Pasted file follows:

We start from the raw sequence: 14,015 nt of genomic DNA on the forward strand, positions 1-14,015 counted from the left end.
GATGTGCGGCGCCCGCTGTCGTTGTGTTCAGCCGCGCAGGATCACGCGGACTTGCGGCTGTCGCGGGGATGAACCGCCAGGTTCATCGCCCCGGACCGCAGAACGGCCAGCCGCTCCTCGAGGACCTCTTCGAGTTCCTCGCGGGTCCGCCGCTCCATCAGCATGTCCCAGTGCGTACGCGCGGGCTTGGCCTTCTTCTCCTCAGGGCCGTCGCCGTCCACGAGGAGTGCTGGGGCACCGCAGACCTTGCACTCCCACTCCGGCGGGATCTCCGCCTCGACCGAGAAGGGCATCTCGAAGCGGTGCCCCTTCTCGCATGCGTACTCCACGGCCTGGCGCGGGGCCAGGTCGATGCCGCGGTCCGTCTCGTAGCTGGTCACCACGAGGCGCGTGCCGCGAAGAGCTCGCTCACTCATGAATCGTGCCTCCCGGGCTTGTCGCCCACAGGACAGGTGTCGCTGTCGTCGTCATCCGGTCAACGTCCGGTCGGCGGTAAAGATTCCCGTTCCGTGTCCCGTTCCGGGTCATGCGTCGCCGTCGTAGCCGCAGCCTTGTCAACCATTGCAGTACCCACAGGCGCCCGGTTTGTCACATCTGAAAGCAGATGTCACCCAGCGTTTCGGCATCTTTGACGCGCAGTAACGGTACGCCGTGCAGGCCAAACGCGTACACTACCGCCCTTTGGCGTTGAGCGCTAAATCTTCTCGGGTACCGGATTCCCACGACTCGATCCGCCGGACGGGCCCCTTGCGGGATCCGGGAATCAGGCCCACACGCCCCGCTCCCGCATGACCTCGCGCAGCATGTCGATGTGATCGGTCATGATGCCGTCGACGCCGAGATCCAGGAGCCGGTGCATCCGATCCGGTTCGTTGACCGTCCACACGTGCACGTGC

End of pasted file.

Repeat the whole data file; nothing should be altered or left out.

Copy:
We start from the raw sequence: 14,015 nt of genomic DNA on the forward strand, positions 1-14,015 counted from the left end.
GATGTGCGGCGCCCGCTGTCGTTGTGTTCAGCCGCGCAGGATCACGCGGACTTGCGGCTGTCGCGGGGATGAACCGCCAGGTTCATCGCCCCGGACCGCAGAACGGCCAGCCGCTCCTCGAGGACCTCTTCGAGTTCCTCGCGGGTCCGCCGCTCCATCAGCATGTCCCAGTGCGTACGCGCGGGCTTGGCCTTCTTCTCCTCAGGGCCGTCGCCGTCCACGAGGAGTGCTGGGGCACCGCAGACCTTGCACTCCCACTCCGGCGGGATCTCCGCCTCGACCGAGAAGGGCATCTCGAAGCGGTGCCCCTTCTCGCATGCGTACTCCACGGCCTGGCGCGGGGCCAGGTCGATGCCGCGGTCCGTCTCGTAGCTGGTCACCACGAGGCGCGTGCCGCGAAGAGCTCGCTCACTCATGAATCGTGCCTCCCGGGCTTGTCGCCCACAGGACAGGTGTCGCTGTCGTCGTCATCCGGTCAACGTCCGGTCGGCGGTAAAGATTCCCGTTCCGTGTCCCGTTCCGGGTCATGCGTCGCCGTCGTAGCCGCAGCCTTGTCAACCATTGCAGTACCCACAGGCGCCCGGTTTGTCACATCTGAAAGCAGATGTCACCCAGCGTTTCGGCATCTTTGACGCGCAGTAACGGTACGCCGTGCAGGCCAAACGCGTACACTACCGCCCTTTGGCGTTGAGCGCTAAATCTTCTCGGGTACCGGATTCCCACGACTCGATCCGCCGGACGGGCCCCTTGCGGGATCCGGGAATCAGGCCCACACGCCCCGCTCCCGCATGACCTCGCGCAGCATGTCGATGTGATCGGTCATGATGCCGTCGACGCCGAGATCCAGGAGCCGGTGCATCCGATCCGGTTCGTTGACCGTCCACACGTGCACGTGC